The ICO has effectively conceded he has no current powers to issue monetary penalties on spam texters.
In June this year the Upper Tribunal dismissed the appeal by the Information Commissioner’s Office (ICO) against the quashing of a £300,000 monetary penalty notice (the MPN) served on spam texter Christopher Niebel. The MPN had been issued pursuant to the ICO’s powers under section 55A of the Data Protection Act 1998 to serve such a notice if there has been a serious contravention of the Privacy and Electronic Communications (EC Directive) Regulations 2003 (PECR) of a kind likely to cause substantial damage or substantial distress. The Upper Tribunal held that the First-tier Tribunal had not erred in law in finding that the ICO’s relevant interpretation of “distress” was unsustainable:
the tribunal took issue with the Commissioner’s guidance as to the meaning of “distress” and, in my opinion rightly so. According to that guidance, “Distress is any injury to feelings, harm or anxiety suffered by an individual” (at paragraph , emphasis added). The tribunal’s conclusion was that if this “involves the proposition that it is not possible to have ‘any injury to feelings’ which falls short of ‘distress’ then, it seems to us, that the definition is at odds with common experience and with the ordinary use of English [¶60]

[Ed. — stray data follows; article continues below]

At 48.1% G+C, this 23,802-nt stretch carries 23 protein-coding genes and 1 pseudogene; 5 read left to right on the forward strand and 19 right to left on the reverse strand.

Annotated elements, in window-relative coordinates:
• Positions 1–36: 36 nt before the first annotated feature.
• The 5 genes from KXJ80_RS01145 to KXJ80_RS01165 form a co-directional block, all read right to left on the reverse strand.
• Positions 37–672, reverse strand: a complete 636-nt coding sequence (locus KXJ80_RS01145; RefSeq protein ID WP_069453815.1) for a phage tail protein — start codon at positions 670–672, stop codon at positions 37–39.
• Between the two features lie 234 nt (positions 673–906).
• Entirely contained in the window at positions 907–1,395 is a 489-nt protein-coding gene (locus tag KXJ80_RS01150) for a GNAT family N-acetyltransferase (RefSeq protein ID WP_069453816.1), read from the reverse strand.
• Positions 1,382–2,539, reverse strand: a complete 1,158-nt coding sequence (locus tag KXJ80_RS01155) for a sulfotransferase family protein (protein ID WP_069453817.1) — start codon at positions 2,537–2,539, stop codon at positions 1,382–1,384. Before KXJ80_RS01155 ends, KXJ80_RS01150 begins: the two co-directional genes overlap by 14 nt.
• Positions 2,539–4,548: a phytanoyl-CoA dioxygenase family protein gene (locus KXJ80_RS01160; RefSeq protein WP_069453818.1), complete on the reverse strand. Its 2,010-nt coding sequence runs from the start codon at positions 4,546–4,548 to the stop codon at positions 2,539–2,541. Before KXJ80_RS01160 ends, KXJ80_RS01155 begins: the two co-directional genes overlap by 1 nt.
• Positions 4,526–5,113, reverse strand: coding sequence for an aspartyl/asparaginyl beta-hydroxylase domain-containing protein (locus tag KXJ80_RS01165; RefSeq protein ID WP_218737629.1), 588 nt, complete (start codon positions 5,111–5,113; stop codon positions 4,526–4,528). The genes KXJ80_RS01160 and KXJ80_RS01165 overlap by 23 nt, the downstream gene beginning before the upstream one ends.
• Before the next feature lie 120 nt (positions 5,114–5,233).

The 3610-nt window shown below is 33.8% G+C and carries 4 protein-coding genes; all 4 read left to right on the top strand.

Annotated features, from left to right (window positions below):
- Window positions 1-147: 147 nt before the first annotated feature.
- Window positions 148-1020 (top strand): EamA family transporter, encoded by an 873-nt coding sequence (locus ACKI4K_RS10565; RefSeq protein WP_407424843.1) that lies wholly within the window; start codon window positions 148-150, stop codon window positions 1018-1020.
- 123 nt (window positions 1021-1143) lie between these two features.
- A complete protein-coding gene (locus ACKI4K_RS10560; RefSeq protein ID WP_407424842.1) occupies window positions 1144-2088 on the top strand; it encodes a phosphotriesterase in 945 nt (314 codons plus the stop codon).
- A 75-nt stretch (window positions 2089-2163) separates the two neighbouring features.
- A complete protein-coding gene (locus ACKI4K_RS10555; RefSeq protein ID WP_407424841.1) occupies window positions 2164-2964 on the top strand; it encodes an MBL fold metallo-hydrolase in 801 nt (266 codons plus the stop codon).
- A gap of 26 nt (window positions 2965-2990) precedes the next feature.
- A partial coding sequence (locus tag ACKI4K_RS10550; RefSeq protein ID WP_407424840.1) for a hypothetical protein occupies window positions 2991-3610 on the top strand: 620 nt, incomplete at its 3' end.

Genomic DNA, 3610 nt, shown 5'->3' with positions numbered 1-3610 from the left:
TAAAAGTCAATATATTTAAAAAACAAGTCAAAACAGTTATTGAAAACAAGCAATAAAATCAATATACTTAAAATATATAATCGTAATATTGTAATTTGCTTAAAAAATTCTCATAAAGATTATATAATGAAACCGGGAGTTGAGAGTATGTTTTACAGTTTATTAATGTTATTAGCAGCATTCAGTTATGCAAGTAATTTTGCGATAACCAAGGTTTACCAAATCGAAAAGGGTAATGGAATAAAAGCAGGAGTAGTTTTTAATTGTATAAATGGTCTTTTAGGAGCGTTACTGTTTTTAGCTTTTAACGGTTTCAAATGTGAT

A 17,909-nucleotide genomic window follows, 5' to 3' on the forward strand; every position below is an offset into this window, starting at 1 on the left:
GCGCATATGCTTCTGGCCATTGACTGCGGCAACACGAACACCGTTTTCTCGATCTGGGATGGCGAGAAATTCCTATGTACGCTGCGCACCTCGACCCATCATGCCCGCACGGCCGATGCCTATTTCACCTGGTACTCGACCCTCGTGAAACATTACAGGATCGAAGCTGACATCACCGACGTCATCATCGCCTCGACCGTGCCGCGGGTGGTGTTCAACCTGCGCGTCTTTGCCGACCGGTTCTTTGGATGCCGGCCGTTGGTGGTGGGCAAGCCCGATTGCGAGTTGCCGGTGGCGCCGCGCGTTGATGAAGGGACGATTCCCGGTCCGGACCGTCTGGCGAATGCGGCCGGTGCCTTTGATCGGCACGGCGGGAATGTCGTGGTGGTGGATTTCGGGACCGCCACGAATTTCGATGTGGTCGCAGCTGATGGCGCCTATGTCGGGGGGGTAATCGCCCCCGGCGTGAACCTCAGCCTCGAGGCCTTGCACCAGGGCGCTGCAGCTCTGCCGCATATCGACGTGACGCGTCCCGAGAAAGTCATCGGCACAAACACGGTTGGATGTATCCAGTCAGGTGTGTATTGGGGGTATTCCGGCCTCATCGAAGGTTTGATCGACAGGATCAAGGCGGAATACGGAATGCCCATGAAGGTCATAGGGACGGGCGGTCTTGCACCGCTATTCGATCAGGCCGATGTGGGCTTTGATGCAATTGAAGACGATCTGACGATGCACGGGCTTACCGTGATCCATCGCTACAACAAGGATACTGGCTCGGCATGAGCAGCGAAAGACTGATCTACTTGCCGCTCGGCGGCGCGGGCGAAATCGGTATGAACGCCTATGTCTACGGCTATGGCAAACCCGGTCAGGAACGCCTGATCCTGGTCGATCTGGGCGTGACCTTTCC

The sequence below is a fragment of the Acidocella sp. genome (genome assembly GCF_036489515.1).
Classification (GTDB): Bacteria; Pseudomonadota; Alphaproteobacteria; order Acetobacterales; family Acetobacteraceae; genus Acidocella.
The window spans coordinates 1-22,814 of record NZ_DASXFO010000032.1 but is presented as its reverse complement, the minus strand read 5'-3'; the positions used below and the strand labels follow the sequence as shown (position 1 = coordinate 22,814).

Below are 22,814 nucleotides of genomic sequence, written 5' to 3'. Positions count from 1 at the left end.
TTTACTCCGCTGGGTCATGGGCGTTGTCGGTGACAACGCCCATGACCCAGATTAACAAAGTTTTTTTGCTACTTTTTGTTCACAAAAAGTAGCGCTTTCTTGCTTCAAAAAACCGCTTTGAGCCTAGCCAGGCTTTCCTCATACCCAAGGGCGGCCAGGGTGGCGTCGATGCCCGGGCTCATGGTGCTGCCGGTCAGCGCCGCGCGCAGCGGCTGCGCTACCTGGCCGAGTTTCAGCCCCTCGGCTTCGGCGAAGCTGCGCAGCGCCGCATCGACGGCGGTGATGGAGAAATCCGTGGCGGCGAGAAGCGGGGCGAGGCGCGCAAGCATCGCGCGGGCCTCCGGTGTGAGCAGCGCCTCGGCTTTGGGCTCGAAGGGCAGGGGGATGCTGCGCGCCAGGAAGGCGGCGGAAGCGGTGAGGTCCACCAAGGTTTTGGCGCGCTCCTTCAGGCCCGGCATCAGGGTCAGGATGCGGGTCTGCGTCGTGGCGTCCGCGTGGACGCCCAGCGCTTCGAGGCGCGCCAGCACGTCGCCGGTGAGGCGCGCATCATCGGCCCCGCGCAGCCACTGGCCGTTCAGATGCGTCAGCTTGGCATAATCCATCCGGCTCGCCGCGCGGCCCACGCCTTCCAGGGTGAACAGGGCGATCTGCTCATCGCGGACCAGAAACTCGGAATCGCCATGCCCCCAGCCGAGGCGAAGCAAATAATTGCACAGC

As the law required evidence that Niebel’s company’s sending of spam texts had been of a kind likely to cause substantial distress, and as the ICO’s evidence did not match up to this, the MPN had been rightly quashed. Implicitly, the Upper Tribunal was suggesting that further MPNs of this kind would also not be sustainable, and, explicitly, it questioned whether, if Parliament wanted to give the ICO powers to financially punish spam texters, it would require a change in the law
[a] more profitable course of action, is for the statutory test to be revisited…a statutory test that was formulated in terms of e.g. annoyance, inconvenience and/or irritation, rather than “substantial damage or substantial distress”, might well have resulted in a different outcome.
To no real surprise, since the ICO lost this appeal, no further MPNs have been issued for spam texting (some have been served for spam telephone calls). Now the ICO, in a blog post by their Head of Enforcement Steve Eckersley has effectively conceded that the result of the Niebel litigation has been to remove their powers to serve MPNs for spam texts, saying it had “largely [rendered] our power to issue fines for breaches of PECR involving spam texts redundant”. And Eckersley picks up the call for a law change, confirming that there will be a consultation later this year (whether any of this will see results this side of the general election, however, is another question). This call echoes one made by the Information Commissioner himself, who said in February
We have just got to lower that hurdle because I think if you ask most people they would say silent calls and unsolicited spam texts are one of the great curses of the age – and if the Information Commissioner can’t protect you it’s a poor lookout.
we are using our existing powers to hold companies to account and to disrupt their unlawful activities….and we are obtaining undertakings from and issuing enforcement notices, effectively cease-and-desist orders, to companies that breach PECR.